The Tacloban Boy’s Shelter in Tagpuro has a new bedroom thanks to the efforts of VFV volunteers.
Ten freshly painted wooden bunks complete with new mattresses, pillows, sheets and mosquito nets are giving these disadvantaged boys a bright and cheerful resting place.
“It is so great to have new beds!” said 13-year-old shelter resident, Daryl.
UK volunteer Tahlia Sharples said the bedroom brings a much-needed fresh start after the horror of Typhoon Yolanda.
“It was a couple of weeks before anyone could get out to the boys — they were starving and terrified of looters so they sharpened the kitchen knives and slept with them,” she said.
“They have slept on the floor ever since.”
Tahlia, who is dedicating four months to improving the shelter, is determined to raise the living standards for the boys.
“My next project will be clearing out the rubbish left over from Yolanda — with the boys running around barefoot, it’s not safe,” said Tahlia.
“If I can tackle the language barrier I’d really like to teach them some basic First Aid.”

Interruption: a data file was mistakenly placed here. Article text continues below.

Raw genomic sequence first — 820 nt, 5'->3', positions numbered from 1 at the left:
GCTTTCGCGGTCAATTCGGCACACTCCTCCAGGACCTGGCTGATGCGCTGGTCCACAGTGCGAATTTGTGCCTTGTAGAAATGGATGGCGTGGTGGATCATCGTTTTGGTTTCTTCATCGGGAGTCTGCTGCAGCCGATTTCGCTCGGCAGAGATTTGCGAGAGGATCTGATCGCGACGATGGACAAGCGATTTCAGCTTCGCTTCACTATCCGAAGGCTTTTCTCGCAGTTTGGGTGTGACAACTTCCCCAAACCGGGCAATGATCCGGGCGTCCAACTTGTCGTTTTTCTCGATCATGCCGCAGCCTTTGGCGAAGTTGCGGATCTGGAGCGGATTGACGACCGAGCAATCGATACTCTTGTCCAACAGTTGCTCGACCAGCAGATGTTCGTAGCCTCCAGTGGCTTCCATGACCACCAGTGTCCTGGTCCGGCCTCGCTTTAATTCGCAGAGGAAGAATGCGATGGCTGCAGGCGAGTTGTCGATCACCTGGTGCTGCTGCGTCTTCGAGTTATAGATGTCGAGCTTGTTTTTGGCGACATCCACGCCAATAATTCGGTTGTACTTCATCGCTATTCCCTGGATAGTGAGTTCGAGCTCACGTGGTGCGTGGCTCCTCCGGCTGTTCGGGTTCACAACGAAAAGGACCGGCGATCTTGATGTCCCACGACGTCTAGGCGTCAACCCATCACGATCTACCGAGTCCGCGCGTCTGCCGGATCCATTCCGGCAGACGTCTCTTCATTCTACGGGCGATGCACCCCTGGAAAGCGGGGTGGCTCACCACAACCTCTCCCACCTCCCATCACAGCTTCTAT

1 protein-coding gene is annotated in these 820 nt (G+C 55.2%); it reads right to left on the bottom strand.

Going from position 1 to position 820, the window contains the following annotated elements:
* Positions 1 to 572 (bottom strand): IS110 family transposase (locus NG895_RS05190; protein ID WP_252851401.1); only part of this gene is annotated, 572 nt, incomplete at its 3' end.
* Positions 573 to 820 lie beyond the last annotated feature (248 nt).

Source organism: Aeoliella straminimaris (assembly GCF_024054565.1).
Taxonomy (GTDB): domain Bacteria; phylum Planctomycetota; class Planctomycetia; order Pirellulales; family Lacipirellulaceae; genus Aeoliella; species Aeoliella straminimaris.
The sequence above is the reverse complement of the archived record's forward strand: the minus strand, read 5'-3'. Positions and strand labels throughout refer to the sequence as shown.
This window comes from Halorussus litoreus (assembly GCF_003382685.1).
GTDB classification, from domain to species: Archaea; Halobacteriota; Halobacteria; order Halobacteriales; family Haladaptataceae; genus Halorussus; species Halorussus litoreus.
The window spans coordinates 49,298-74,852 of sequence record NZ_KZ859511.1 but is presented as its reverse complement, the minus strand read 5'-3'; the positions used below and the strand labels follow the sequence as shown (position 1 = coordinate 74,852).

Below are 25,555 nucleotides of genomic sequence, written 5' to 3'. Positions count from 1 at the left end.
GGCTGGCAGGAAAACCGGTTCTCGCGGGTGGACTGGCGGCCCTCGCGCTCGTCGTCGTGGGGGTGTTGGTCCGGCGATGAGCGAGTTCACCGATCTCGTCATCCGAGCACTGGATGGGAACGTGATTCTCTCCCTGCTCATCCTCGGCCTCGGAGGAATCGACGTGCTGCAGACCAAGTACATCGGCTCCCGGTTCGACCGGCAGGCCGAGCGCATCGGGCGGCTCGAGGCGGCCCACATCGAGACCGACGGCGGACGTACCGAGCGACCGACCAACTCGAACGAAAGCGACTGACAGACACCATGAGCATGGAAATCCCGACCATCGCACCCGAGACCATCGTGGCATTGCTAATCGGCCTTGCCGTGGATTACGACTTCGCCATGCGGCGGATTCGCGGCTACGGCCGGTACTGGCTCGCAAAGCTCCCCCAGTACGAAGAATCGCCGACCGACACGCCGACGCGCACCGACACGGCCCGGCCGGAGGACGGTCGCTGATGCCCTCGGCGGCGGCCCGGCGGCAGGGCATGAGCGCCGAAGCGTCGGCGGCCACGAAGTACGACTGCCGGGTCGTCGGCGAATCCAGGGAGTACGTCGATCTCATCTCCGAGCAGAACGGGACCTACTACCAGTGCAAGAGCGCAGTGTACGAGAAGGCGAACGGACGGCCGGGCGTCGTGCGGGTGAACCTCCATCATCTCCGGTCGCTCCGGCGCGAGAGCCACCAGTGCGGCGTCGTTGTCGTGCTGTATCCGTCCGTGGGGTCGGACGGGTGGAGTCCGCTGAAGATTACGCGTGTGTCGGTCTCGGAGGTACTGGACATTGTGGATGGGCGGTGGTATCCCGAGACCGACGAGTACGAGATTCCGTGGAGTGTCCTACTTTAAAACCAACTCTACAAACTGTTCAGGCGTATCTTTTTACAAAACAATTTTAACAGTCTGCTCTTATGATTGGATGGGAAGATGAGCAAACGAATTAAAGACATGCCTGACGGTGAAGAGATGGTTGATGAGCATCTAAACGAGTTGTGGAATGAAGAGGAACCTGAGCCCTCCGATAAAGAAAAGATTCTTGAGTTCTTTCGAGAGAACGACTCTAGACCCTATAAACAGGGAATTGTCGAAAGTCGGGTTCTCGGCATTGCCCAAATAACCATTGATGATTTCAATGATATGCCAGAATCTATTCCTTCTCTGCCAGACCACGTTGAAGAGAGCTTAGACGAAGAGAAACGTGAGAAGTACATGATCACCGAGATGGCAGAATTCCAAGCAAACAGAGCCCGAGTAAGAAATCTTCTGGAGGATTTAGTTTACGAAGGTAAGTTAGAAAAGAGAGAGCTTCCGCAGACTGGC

The house shelters ten boys between the ages of 12 and 20 who have been rescued from a life on the streets.
The shelter employs a rotating group of guardians that enforce house rules and school attendance.
The boys learn how to cook, clean, keep chickens and are now learning how to grow their own food thanks to a donation of seeds through VFV.
“They will be growing beans, okra, and cabbage which is important because right now their diet is mostly rice,” said US volunteer April Sick.
April dropped in to the shelter to help Tahlia with the bedroom makeover and found herself moved to action by the plight of the street kids.
“I saw all the availability at this shelter and so many street kids in the city and I just felt frustrated to the point where I knew I had to do something about it,” said April.
“The street kids in Tacloban have really touched me; they deserve a safe place to live.”
April shared photographs and the boys’ story with her family and friends back in Florida and raised funds to do further work to the shelter.
“There is plenty of space here but no money to bring in more children — I want that to change,” said April.
*Written by volunteer Emma Bailie, journalist from Australia